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Marsh Vegetation Surveys Across the San Francisco Bay Estuary, 2008-2018

April 16, 2024

Fifty-one tidal marsh sites across five regions (sub-embayments) were surveyed in the Delta, Suisun Bay, San Pablo Bay, central San Francisco Bay, and South San Francisco Bay. Vegetation surveys spanned ten years, from July 2008 to January 2018. A total of 5,112 plots were surveyed. Plots were positioned on transects along an elevation gradient and evenly distributed across each site, where possible, to capture spatial variability along elevation and distance gradients. At each plot, percent cover of all plant species, bare ground, and litter as well as average height was visually assessed within a 0.25 m2 quadrat. Total plant cover in a plot could exceed 100 percent due to vegetation layering. Bare ground and litter cover was estimated as total area visible through the vegetation from above the plot. Vascular plant nomenclature followed Baldwin et al. (2012). Average plant height (in meters) was recorded at most sites. Geographic position (in UTM) and elevation (North American Vertical Datum of 1988, NAVD88) were recorded at each plot. Channel salinity was calculated at the site or multi-site scale (in PSU) with data from locally deployed water sensors or from San Francisco Bay National Estuarine Research Reserve (NERR) sites (Takekawa et al. 2013, Thorne et al. 2019). All salinity values represent marsh channel or creek conditions, and not soil porewater salinity. A survey-grade Real Time Kinematic (RTK) global positioning systems (GPS) rover was used to measure location and elevation (plus or minus 1 cm horizontal, plus or minus 2 cm vertical manufacturer-stated accuracy; Leica Geosystems Inc., Norcross, Georgia). Rover positions were received in real time from the Leica Smartnet system using a CDMA modem ( The WGS 84 ellipsoid model was used for horizontal positioning and NAVD88 for vertical positioning. Rover accuracy and precision were evaluated by measuring positions at local National Geodetic Survey benchmarks; all errors were within the stated rover error. Elevation data was converted to z*, a unitless measure of elevation relative to the local tidal frame which accounts for variation in tidal range and allows for direct comparison across sites (Swanson et al. 2014). Local tidal datums were calculated from multiple sources including NOAA tide stations (, deployed water level loggers, and NOAA’s VDATUM model (Parker et al. 2003). Distance to channel was calculated as the distance (in meters) between each plot and the digitalized boundaries of all nearby channels and bays. Channels were digitized based on 2020 NAIP imagery supplemented with LiDAR when necessary. The centerline was digitized on small channels (appox. 1 - 2.5 m wide), while both edges were digitized on large channels (greater than 2.5 m), bays, and rivers.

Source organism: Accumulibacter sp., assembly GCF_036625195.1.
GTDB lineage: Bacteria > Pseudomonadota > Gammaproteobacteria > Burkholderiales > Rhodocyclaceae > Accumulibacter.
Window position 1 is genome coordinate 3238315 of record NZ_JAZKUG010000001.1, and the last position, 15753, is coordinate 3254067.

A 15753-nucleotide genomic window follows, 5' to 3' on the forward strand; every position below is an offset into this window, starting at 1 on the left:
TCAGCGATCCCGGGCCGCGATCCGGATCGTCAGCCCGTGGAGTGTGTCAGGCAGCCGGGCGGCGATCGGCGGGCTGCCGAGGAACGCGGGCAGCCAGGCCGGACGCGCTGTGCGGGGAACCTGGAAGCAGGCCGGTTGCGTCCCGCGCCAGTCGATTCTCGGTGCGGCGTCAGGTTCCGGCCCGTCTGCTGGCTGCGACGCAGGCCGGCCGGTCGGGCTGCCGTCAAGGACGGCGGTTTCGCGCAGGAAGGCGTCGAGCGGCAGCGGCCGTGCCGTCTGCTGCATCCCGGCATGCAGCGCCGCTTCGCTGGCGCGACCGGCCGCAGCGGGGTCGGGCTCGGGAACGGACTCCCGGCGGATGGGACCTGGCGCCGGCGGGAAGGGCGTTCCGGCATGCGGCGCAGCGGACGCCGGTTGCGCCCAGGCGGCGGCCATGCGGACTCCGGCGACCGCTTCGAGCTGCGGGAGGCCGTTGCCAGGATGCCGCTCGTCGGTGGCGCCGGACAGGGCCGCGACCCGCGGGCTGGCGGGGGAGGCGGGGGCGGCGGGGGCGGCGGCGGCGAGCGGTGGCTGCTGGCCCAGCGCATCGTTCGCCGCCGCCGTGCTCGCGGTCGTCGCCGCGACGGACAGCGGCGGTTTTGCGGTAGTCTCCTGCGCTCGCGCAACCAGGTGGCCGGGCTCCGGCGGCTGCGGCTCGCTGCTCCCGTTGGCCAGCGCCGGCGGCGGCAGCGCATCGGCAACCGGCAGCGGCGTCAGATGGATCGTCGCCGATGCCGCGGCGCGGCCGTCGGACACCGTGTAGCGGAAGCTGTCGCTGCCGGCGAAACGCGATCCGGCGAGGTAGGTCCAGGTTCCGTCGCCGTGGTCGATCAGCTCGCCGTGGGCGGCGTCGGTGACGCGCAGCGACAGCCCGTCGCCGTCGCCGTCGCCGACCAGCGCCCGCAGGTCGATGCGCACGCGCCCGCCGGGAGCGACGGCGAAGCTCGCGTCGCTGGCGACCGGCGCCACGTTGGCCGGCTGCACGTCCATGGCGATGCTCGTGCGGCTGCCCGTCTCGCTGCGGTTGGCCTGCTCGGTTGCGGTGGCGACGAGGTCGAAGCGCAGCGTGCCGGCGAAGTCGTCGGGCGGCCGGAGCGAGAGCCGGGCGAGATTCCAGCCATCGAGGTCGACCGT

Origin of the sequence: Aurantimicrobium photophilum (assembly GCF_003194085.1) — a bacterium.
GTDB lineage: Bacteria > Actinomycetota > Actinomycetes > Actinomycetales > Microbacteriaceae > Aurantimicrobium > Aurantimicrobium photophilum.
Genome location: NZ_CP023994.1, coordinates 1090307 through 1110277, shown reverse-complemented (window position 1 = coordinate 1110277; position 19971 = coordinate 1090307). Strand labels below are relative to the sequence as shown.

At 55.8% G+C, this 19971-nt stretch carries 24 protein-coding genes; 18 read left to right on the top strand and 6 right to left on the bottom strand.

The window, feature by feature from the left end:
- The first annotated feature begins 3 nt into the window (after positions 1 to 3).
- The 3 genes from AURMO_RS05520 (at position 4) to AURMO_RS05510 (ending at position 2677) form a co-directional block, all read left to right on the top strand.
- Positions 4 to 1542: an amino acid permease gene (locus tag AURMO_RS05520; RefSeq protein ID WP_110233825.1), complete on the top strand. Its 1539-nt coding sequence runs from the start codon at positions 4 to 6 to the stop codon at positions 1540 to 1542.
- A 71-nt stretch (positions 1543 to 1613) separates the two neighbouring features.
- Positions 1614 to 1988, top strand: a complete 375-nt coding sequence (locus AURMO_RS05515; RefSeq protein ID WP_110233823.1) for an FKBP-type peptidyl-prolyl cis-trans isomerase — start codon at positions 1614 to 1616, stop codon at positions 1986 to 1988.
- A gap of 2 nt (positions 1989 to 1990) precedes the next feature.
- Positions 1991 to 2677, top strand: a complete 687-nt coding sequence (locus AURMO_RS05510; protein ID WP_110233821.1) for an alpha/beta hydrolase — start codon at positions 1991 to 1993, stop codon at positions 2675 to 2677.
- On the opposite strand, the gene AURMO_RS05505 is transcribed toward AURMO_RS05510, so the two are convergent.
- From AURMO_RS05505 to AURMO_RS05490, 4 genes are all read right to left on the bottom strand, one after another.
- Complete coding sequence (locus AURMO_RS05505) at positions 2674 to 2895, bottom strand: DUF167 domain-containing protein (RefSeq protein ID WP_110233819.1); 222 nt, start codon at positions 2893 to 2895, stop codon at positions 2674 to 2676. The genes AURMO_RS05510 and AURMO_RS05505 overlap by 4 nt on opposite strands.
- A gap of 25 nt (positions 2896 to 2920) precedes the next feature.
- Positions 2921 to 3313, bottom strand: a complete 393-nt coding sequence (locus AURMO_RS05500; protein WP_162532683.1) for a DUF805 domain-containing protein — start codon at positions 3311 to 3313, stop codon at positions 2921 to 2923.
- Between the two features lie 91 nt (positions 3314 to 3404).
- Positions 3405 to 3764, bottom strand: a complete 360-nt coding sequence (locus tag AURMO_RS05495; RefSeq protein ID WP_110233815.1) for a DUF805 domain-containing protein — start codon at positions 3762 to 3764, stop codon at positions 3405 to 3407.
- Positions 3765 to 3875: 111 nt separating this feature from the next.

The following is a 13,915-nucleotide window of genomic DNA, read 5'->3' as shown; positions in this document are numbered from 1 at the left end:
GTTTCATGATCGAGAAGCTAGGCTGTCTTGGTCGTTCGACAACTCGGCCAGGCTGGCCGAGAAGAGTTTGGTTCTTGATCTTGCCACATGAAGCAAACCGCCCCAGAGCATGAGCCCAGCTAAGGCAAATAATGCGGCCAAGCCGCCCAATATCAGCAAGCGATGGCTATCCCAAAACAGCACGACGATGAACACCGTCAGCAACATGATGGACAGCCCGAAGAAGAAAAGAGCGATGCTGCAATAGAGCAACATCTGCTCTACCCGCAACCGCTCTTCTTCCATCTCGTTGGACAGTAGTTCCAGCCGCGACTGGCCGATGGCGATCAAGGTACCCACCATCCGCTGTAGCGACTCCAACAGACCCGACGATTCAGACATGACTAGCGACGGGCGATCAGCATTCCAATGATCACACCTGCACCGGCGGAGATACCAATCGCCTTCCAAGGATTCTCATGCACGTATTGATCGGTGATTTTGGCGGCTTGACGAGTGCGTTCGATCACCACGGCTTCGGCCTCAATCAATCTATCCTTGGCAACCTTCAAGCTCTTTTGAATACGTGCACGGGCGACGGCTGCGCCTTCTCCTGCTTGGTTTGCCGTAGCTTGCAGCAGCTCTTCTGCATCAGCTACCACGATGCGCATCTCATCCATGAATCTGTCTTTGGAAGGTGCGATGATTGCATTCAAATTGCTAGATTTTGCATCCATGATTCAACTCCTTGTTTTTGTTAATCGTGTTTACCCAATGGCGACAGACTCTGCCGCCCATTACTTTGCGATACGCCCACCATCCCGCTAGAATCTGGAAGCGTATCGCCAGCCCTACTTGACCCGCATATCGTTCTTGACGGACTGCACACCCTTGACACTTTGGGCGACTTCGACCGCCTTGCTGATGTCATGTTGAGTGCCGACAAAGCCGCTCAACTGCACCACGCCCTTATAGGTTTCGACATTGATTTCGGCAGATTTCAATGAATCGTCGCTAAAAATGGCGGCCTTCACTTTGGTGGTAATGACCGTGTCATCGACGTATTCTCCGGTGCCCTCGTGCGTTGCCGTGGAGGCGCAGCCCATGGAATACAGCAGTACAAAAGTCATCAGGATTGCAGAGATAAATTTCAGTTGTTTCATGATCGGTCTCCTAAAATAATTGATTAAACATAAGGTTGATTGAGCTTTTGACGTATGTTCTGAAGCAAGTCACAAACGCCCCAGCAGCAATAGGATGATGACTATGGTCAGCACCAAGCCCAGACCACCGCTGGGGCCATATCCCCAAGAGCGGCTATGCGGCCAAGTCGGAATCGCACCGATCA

Baldwin B. G., Goldman D. H., Keil D. J., Patterson R., Rosatti T. J. (2012). The Jepson manual: vascular plants of California. (Berkeley: University of California Press).

Parker B., Milbert D., Hess K., Gill S. (2003). National VDatum–The implementation of a national vertical datum transformation database. Silver Spring: National Oceanic and Atmospheric Administration, National Ocean Service. 9.

Swanson K. M., Drexler J. Z., Schoellhamer D. H., Thorne K. M., Casazza M. L., Overton C. T., et al. (2014). Wetland accretion rate model of ecosystem resilience (WARMER) and its application to habitat sustainability for endangered species in the San Francisco estuary. Estuaries Coasts 37, 476–492. doi: 10.1007/s12237-013-9694-0

Takekawa J. Y., Thorne K. M., Buffington K. J., Freeman C. M., Powelson K. W., Block G. (2013). Assessing marsh response from sea-level rise applying local site conditions: Humboldt Bay National Wildlife Refuge. Unpubl. Data Summary Report (Vallejo, CA: USGS Western Ecological Research Center). 44pp + Appendices.

Thorne K. M., Backe K. E., Freeman C. M., Buffington K. J., Forstner T. M., Goodman A. C. (2019). Don Edwards National Wildlife Refuge Vegetation, Elevation, Inundation Inventory to Inform Sea-level Rise Vulnerability. Unpubl. Data Summary Report (Davis, CA: USGS Western Ecological Research Center). 112pp.

These data support the following publication:
Rankin, L.L., Jones, S.F., Janousek, C.N., Buffington, K.J, Takekawa, J.Y., and Thorne, K.M., 2023. Stress gradients structure spatial variability in coastal tidal marsh plant composition and diversity in a major Pacific coast estuary. Frontiers in Ecology and Evolution, 11.

Publication Year 2024
Title Marsh Vegetation Surveys Across the San Francisco Bay Estuary, 2008-2018
DOI 10.5066/P94F802H
Authors Lyndsay L Rankin, Scott F Jones, Christopher N Janousek, Kevin J Buffington, John Y Takekawa, Karen M Thorne
Product Type Data Release
Record Source USGS Digital Object Identifier Catalog
USGS Organization Western Ecological Research Center - Headquarters